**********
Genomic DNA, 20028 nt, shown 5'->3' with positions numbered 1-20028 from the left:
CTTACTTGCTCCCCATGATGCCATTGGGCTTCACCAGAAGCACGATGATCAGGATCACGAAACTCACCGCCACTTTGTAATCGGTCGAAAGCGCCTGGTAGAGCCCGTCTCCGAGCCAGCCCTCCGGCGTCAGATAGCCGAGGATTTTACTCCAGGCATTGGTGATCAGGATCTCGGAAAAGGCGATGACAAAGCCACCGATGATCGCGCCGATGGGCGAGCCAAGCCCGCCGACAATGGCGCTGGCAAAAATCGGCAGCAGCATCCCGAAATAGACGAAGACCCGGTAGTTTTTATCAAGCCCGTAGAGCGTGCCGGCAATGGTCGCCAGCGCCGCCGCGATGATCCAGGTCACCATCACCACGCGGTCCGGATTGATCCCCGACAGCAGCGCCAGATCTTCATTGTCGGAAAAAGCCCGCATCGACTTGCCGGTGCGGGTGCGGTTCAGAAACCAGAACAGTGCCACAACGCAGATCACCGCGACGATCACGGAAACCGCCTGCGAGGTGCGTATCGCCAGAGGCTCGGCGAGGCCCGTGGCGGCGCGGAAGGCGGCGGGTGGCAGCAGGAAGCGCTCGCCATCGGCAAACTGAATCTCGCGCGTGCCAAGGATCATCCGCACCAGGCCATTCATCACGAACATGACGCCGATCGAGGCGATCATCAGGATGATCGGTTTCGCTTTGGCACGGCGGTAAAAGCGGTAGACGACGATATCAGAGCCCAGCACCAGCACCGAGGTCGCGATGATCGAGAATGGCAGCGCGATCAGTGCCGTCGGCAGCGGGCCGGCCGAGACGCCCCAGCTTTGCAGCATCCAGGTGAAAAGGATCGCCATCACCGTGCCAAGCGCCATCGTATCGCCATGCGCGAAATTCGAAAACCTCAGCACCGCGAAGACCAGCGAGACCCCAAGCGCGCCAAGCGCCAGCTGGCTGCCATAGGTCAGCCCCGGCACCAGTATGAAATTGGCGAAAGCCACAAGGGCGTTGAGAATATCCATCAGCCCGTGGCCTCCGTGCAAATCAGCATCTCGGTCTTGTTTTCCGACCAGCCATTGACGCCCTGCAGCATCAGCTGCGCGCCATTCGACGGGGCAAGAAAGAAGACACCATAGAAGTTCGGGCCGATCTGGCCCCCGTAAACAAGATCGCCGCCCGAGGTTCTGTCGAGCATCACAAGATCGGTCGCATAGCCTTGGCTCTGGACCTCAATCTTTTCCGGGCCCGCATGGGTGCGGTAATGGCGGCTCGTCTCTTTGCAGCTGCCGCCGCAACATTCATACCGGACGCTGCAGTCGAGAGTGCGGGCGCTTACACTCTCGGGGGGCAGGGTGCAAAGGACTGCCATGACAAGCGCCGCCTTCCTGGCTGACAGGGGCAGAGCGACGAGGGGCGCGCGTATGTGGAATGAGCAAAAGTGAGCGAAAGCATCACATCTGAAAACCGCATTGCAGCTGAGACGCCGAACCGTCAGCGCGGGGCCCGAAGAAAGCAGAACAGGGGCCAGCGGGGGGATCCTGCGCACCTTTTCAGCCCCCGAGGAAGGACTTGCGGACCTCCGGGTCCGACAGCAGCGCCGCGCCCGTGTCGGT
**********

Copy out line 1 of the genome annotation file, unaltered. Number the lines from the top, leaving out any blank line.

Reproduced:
Genomic DNA, 20028 nt, shown 5'->3' with positions numbered 1-20028 from the left: